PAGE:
They have recently issued results for the full year to 31st January 2016( link via Investegate).
The figures for the year do not make for good reading - NAV per share on a total return basis has fallen by -11.5% (2015 +11.1%) - underperforming against its benchmark the FTSE all-share index by 6.9% over the year. The trust has however outperformed its benchmark in 5 of the past 6 years.
Underlying income per share saw a modest 1.7% increase to 12.1p (11.9p 2015).
The Board is recommending a final dividend of 3.675p, which will make for a total of 11.4p for the full year (2015 - 11.25p) - an increase of 1.3%. As with last year, the uplift is a little disappointing and just about keeping pace with inflation. Dividend growth over the past 5 yrs is one of the weakest in the sector at an average of just 1.1% p.a. - maybe the trust needs a new name!
I am pleased to see dividend reserves have again increased to £23.9m (2015 £22.6m) and now represents 141% of dividends paid out over the past 12 months.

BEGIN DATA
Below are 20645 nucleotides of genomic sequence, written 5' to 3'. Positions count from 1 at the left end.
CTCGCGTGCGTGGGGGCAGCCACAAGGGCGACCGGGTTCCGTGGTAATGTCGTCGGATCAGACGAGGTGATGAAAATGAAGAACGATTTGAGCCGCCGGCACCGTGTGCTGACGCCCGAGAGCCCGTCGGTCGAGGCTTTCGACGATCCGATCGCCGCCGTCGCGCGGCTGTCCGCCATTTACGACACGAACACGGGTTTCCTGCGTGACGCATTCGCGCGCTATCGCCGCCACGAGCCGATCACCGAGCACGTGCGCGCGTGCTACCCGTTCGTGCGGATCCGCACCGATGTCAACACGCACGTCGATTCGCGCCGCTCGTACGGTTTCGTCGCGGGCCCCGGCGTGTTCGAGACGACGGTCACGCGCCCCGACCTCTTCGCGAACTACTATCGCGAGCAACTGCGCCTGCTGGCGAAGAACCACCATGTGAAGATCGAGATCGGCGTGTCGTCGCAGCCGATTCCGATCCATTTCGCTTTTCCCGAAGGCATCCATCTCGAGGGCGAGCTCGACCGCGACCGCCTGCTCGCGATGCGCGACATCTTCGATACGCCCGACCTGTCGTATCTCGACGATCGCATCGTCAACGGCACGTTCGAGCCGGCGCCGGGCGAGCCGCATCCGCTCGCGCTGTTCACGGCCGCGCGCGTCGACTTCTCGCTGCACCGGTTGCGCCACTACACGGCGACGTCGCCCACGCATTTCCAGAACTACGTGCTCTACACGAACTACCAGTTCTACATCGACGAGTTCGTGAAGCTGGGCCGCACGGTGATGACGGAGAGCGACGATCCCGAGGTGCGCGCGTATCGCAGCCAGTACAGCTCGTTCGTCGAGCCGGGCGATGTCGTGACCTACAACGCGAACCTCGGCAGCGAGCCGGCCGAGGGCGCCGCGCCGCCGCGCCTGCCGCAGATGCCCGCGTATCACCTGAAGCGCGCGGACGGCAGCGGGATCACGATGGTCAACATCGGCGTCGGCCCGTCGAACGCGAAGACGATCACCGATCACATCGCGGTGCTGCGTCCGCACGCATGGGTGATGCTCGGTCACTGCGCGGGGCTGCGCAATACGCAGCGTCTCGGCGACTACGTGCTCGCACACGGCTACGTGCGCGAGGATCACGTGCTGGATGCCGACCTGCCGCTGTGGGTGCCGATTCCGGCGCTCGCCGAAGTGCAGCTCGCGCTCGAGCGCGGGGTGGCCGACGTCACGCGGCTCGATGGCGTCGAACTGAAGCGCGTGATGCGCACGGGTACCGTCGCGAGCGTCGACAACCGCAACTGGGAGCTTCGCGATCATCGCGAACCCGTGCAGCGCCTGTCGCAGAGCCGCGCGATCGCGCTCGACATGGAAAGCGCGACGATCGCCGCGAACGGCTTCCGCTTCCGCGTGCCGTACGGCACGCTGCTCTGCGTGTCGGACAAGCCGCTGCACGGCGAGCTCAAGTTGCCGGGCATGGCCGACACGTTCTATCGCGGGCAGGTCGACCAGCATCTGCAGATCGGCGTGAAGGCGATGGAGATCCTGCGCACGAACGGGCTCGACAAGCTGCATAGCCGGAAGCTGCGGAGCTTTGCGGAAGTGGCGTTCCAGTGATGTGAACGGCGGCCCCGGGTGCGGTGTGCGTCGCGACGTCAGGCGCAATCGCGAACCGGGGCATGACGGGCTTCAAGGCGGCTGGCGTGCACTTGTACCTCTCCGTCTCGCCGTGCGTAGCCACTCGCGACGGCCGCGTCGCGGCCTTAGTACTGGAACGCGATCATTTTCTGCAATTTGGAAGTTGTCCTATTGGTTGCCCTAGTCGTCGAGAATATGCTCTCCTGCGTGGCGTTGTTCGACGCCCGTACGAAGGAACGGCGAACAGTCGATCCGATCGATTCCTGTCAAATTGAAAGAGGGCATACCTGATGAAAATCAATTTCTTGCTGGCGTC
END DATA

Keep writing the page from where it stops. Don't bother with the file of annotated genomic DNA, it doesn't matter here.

Portfolio turnover is again modest at just 0.05% (these costs for the average fund are over 1%). Ongoing charges for the trust have increased to 0.74% (2015 0.69%) mainly due to the reduction in net assets but still around the average for the UK income sector.
At the current share price of 213p, the trust yields a handy 5.3% but share price appreciation has been below par for the past couple of years. Over the past 12 months, the share price has lost its premium and currently trades at a significant discount to net assets.
In March it was reported that insurer Aviva has been selling off a number of its investment trust holdings. It is among the top five shareholders on a dozen investment trusts, mostly those focused on UK and global shares, private equity and property. This included the sale of ~£2.5m held in DIG in February which has increased the discount on the share price from ~7% to over 10%.
|3 yr chart DIG -v- Vanguard UK Equity Income Fund|
(click to enlarge)
One of my Vanguard index funds I use as a benchmark to evaluate my collective investments is their UK Equity Income Fund which I updated last month. As can be seen from the chart, the Dunedin trust does not compare too well over the past 18 months or so.
Last year, I sold the Dunedin holding in my SIPP. I will retain my ISA holding for the time being for the income but without any real enthusiasm. This seems to offer yet another example of lower cost passive index funds outperforming the managed investment trust. My strategy transition towards lower cost index funds and ETFs over the past year or so is looking increasingly a good move.
As ever, please DYOR.